One of the biggest worries people have when coming to university is about whether they can afford it. However, most people are able to access money from the government to help out with the costs of being a student.
If you currently live in England, you can access the Student Finance Calculator, which will give you an indicator of how much money you might receive when you go to university.
Check out the links below if you don’t currently live in England:
- Student Finance Wales
- Student Awards Agency Scotland
- Student Finance Ireland
- Student Finance aid if you’re living in the EU
So, what are the big costs of going to university?
The largest for me was and is accommodation. This took up a large bulk of the money I received from student finance, particularly as, during my first year, I had picked an ensuite room to live in. This was important to me in my first year, as I didn’t really know anyone I’d be living with, and I was concerned about cleaning the bathroom myself. However, in halls, a cleaner cleans shared bathrooms and the communal areas every week day, whereas I had to clean my bathroom! This year, I’m living in a house with a shared bathroom, and it really isn’t as bad as I had first imagined when applying for accommodation – even though we have to clean the bathroom.
You might be commuting instead of living on or around campus, but it’s just as important to research the different ways of getting to university. It might be that the bus is cheaper, but takes longer, so you have to consider what works for you in the long run. Is that extra half an hour in bed more important than being able to pay for your weekly coffee?
The next most important thing on my list of costs is food. I’ve known people not blink and spend £60 on a weekly shop, then wonder how they’re going to afford to eat for the rest of the term. It is so, so important to budget. The way that I do it is to divide how much I have (once I’ve taken out the cost of accommodation) to spend by how many weeks there are in that semester (eg £140 in a 7 week semester would be £20 a week).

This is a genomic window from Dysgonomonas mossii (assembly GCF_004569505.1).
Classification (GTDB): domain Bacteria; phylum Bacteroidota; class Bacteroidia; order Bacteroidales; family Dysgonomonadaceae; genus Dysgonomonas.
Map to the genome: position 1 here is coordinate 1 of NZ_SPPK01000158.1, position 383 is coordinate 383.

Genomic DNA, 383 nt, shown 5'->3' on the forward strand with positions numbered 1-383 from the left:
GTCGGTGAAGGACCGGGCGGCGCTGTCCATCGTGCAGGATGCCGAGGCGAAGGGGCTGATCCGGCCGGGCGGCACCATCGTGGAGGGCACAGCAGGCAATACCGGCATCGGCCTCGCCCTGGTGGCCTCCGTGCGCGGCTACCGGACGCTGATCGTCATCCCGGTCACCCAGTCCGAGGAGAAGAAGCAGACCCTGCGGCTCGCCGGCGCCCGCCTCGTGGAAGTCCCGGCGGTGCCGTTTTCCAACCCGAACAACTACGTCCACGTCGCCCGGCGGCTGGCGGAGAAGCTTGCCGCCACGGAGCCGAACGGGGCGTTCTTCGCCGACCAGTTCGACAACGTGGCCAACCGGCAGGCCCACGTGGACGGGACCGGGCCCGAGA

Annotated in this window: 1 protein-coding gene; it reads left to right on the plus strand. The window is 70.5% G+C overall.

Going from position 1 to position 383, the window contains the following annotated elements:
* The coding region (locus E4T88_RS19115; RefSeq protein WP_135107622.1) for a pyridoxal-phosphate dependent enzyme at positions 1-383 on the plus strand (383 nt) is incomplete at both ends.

I then shop around. In Ormskirk, there is an Aldi, an Iceland, and a Morrison’s, but other big shops will deliver too. Tesco currently have the ‘Click and Collect’ option, where they bring deliveries to campus on a specific day of the week for students to pick up. Personally, I prefer Aldi, as it is cheaper, but if I’m particularly busy with assignments that week and I know I can’t get to the shops, I might do a big order online that will keep me going for a few weeks.
It’s easy to forget to eat healthily when you’re a student too, especially if you don’t like cooking, or if you don’t go shopping very often. At the moment, there’s a fruit and veg store on a Wednesday that is run in the hub, which has really good prices. So, even if you’ve decided to go another week without doing a shop and don’t have anything fresh, you can always pick something up once a week in the hub.
The next big cost most students incur is nights out. Now, I don’t really spend a lot on nights out, but my friends and I do enjoy takeaway every now and again. It’s important to include these in your budget when you’re planning how much you can spend a week too. If that means deciding if you’d rather go out every night of the week and spend only £5 a night, or once a week and spend £35, it has to be done.
Remember, budgeting is your best friend.